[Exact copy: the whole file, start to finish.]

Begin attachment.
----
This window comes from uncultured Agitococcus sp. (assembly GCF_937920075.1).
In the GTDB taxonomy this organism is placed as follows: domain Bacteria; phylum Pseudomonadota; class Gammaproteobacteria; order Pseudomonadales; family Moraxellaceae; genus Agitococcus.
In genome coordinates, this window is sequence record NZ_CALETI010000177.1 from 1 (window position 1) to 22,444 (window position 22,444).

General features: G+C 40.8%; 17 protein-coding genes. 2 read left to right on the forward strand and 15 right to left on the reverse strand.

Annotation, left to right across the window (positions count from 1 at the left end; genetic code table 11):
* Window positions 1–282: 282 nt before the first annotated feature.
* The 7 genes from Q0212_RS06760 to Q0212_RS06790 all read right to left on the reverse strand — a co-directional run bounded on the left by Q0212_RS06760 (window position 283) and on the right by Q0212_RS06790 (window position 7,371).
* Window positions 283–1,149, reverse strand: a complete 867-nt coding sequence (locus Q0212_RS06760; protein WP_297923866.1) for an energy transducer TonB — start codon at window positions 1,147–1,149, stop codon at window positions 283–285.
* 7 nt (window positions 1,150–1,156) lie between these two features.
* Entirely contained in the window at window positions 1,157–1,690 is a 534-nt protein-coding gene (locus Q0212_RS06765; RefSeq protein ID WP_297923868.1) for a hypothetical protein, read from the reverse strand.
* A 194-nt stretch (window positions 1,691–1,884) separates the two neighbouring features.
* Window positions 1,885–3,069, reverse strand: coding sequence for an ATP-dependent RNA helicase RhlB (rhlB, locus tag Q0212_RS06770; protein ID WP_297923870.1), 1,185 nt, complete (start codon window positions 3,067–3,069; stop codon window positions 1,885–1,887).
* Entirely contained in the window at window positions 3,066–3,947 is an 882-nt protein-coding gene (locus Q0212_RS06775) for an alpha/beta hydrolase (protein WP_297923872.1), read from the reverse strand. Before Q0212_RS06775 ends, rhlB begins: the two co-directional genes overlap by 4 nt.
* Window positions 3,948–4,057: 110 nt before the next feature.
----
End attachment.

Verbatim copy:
This window comes from uncultured Agitococcus sp. (assembly GCF_937920075.1).
In the GTDB taxonomy this organism is placed as follows: domain Bacteria; phylum Pseudomonadota; class Gammaproteobacteria; order Pseudomonadales; family Moraxellaceae; genus Agitococcus.
In genome coordinates, this window is sequence record NZ_CALETI010000177.1 from 1 (window position 1) to 22,444 (window position 22,444).

General features: G+C 40.8%; 17 protein-coding genes. 2 read left to right on the forward strand and 15 right to left on the reverse strand.

Annotation, left to right across the window (positions count from 1 at the left end; genetic code table 11):
* Window positions 1–282: 282 nt before the first annotated feature.
* The 7 genes from Q0212_RS06760 to Q0212_RS06790 all read right to left on the reverse strand — a co-directional run bounded on the left by Q0212_RS06760 (window position 283) and on the right by Q0212_RS06790 (window position 7,371).
* Window positions 283–1,149, reverse strand: a complete 867-nt coding sequence (locus Q0212_RS06760; protein WP_297923866.1) for an energy transducer TonB — start codon at window positions 1,147–1,149, stop codon at window positions 283–285.
* 7 nt (window positions 1,150–1,156) lie between these two features.
* Entirely contained in the window at window positions 1,157–1,690 is a 534-nt protein-coding gene (locus Q0212_RS06765; RefSeq protein ID WP_297923868.1) for a hypothetical protein, read from the reverse strand.
* A 194-nt stretch (window positions 1,691–1,884) separates the two neighbouring features.
* Window positions 1,885–3,069, reverse strand: coding sequence for an ATP-dependent RNA helicase RhlB (rhlB, locus tag Q0212_RS06770; protein ID WP_297923870.1), 1,185 nt, complete (start codon window positions 3,067–3,069; stop codon window positions 1,885–1,887).
* Entirely contained in the window at window positions 3,066–3,947 is an 882-nt protein-coding gene (locus Q0212_RS06775) for an alpha/beta hydrolase (protein WP_297923872.1), read from the reverse strand. Before Q0212_RS06775 ends, rhlB begins: the two co-directional genes overlap by 4 nt.
* Window positions 3,948–4,057: 110 nt before the next feature.